Meeting the Needs of Microbreweries with Fresh Hops Production

Project Overview

Project Type: Farmer/Rancher
Funds awarded in 2007: $9,762.00
Projected End Date: 12/31/2009
Region: Southern
State: North Carolina
Principal Investigator:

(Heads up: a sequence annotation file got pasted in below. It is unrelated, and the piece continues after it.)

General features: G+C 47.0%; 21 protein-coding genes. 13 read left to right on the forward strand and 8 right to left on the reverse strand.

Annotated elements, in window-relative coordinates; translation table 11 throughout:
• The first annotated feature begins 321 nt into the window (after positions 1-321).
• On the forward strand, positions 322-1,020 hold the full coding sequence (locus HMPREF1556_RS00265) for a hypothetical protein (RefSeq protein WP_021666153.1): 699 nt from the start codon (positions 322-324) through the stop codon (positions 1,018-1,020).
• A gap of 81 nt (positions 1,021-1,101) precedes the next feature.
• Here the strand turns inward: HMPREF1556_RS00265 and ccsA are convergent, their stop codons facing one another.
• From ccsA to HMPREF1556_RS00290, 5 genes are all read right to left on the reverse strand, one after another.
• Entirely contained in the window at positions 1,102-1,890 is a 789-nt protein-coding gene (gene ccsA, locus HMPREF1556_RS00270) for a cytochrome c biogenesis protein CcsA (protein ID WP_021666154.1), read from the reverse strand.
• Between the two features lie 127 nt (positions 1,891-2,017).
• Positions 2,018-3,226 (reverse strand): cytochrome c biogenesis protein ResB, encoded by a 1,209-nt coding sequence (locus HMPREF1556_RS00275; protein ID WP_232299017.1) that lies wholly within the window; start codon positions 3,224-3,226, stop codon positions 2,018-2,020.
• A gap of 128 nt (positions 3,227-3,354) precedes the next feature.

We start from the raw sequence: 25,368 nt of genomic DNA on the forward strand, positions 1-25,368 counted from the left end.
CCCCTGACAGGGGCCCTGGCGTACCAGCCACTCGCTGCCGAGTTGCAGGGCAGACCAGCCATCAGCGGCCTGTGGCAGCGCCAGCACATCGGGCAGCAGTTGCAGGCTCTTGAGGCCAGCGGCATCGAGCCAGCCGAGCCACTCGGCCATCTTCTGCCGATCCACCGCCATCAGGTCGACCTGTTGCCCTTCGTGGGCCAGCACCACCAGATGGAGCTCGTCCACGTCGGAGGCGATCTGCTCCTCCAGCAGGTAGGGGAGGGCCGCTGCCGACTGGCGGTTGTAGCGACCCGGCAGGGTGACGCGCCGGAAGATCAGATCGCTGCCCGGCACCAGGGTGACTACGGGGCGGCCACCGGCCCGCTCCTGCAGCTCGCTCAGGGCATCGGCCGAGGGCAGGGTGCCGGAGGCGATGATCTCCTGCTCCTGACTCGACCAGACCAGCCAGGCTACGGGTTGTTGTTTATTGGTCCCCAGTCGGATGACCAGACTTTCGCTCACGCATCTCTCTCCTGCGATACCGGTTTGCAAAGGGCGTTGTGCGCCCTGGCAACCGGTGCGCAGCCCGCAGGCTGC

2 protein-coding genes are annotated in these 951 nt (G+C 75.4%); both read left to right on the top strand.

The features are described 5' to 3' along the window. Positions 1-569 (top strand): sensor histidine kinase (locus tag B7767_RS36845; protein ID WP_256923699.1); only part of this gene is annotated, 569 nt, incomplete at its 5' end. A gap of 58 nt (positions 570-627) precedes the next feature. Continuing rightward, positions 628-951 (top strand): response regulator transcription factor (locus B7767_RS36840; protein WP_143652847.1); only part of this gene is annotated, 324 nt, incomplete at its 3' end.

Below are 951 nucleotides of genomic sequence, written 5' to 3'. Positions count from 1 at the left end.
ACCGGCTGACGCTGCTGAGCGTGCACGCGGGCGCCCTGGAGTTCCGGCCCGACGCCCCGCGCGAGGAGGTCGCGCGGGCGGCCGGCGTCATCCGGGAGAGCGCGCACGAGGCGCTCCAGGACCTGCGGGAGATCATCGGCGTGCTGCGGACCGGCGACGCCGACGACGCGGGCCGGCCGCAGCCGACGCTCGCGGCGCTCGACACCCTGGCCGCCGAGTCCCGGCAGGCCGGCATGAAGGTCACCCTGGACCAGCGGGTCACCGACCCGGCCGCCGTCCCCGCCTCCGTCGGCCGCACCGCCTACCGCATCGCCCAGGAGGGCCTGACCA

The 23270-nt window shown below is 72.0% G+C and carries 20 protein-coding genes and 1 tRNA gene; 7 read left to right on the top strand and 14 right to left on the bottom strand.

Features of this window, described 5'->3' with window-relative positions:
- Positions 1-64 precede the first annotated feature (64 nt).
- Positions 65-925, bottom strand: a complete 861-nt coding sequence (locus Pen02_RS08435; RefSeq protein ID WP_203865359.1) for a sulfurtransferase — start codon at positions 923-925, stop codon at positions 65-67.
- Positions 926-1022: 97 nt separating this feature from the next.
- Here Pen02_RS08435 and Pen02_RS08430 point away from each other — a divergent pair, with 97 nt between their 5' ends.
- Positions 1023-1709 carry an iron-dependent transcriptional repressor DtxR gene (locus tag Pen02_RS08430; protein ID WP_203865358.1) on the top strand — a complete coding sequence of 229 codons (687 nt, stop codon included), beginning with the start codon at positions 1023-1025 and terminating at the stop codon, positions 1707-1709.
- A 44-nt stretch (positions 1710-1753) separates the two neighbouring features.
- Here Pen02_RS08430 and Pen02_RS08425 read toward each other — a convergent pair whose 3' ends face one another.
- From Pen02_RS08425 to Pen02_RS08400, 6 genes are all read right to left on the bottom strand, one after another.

• Agronomic: hops


  • Crop Production: cover crops
  • Farm Business Management: new enterprise development
  • Soil Management: green manures

    Proposal summary: